Feast of Unleavened Bread

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And on the fifteenth day of the same month is the Feast of Unleavened Bread to the LORD; seven days you must eat unleavened bread. On the first day you shall have a holy convocation; you shall do no customary work on it. But you shall offer an offering made by fire to the LORD for seven days. The seventh day shall be a holy convocation; you shall do no customary work on it. —Leviticus 23:6-8

Your glorying is not good. Do you not know that a little leaven leavens the whole lump? Therefore purge out the old leaven, that you may be a new lump, since you truly are unleavened. For indeed Christ, our Passover, was sacrificed for us. Therefore let us keep the feast, not with old leaven, nor with the leaven of malice and wickedness, but with the unleavened bread of sincerity and truth. —1 Corinthians 5:6-8

OBJECTIVE

To teach that the Festival of Unleavened Bread depicts removing sin from one’s life and replacing it with righteousness.

Note to parents

We encourage you to read through this material with your children to provide an overview of the meaning of the Feast of Unleavened Bread and what it pictures. Then choose appropriate materials from the supplemental pages that you feel will be helpful in teaching and reinforcing the meaning of this festival.

THE MEANING OF THE FESTIVAL

The seven-day Feast of Unleavened Bread contains the first and second annual Sabbaths in God’s redemptive plan for humanity. Often called the Days of Unleavened Bread, this festival follows Passover and focuses our attention on our personal role and responsibility in pursuing God’s righteousness. Upon acknowledging and accepting Jesus Christ’s sacrifice as the complete covering for our past sins, we must consciously and actively dedicate ourselves to obeying God and submitting to His will. We are to strive to put sin out and righteousness in.

For these seven days each year, leaven is symbolic of sin—the breaking of God’s perfect laws.

God established a special symbolism for the Feast of Unleavened Bread that concretely demonstrates the pervasiveness of sin and its spiritual destructiveness. For these seven days each year, leaven is symbolic of sin—the breaking of God’s perfect laws. Because leavening permeates and inflates, it provides a powerful parallel to sin.

To reinforce this concept for our benefit, God commands the removal of and abstinence from all leavened foods during this weeklong festival. He emphasizes the necessity of our focused commitment to put away our sins, which are covered under the sacrifice of Jesus Christ, our Passover, and to “live for righteousness” (1 Peter 2:24) by keeping God’s law.

Through adhering to God’s instruction to eat unleavened bread—symbolic of sincerity and truth (1 Corinthians 5:8) —throughout these seven days, we learn how to overcome sin and maintain a righteous life, growing toward spiritual maturity. We must replace our selfish reasoning, sinful tendencies, and human weaknesses with something superior—the unleavened Word of God—and allow God’s Spirit to produce holy, righteous character in us. By eating physical unleavened bread, we are reminded of the urgent spiritual need to overcome and fervently seek God’s righteousness. Looking to Christ, we must strive with all our effort to prevent sin from regaining a foothold in our lives.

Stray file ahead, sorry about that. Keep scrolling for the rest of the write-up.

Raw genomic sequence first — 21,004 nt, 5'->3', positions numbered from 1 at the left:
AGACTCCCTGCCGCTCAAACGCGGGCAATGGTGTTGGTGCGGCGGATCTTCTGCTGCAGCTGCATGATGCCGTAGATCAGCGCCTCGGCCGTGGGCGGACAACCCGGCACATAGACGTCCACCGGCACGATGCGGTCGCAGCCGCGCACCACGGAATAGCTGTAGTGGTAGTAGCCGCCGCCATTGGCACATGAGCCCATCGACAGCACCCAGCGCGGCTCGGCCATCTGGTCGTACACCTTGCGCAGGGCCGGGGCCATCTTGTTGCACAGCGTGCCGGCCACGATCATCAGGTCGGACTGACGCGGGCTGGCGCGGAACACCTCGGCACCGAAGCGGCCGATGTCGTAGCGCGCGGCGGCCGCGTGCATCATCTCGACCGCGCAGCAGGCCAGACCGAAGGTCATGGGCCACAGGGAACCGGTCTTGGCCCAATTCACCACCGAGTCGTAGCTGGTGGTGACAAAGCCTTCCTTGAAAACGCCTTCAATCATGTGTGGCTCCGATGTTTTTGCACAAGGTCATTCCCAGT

Just as Pharaoh held the children of Israel in bondage, Satan holds us captive.

Preserved as an example, ancient Israel’s exodus from slavery in Egypt characterizes our departure from being slaves of sin. Just as Pharaoh held the children of Israel in bondage, Satan holds us captive. Just as God delivered Israel out of Egypt never to return, God delivers us from our sinful life and instructs us never to return. Knowing that God mercifully rescued us from the bondage that leads to death, we are responsible to do our part to forsake our past sins which have been covered by the atoning sacrifice of Christ.

We rejoice because God has provided the righteousness of His law and truth to shape us into His character—His image.

The Days of Unleavened Bread are a time of great rejoicing! We rejoice because God has sent the Redeemer, Jesus Christ, to rescue us from the powerful grip of Satan and sin. We rejoice because we know what sin is and, with God’s help, how to put it out. We rejoice because God has provided the righteousness of His law and truth to shape us into His character—His image. We rejoice because God’s perfect plan points us forward to Pentecost and the source of strength necessary for obedience—His Holy Spirit.

SCRIPTURE DISCUSSION POINTS

You can use the following guided discussion topics to stimulate dialogue about the Feast of Unleavened Bread. When reading and discussing these concepts, be mindful of the maturity level of your children. Adjust the discussion based on their level of personal development. Young children will not necessarily need all of this information during their early years.

Explain that all seven days are set apart as the Feast of Unleavened Bread but only two are holy days.

Feast of Unleavened Bread observance commanded

Fifteenth day of the first month (Leviticus 23:5-8; Numbers 28:16-18, 25)

  • Explain the difference between the calendar we use today and the biblical calendar.
  • Emphasize that these are the “feasts of the LORD” (Leviticus 23:4).  God has set aside special times for humanity to learn about Him and His plan.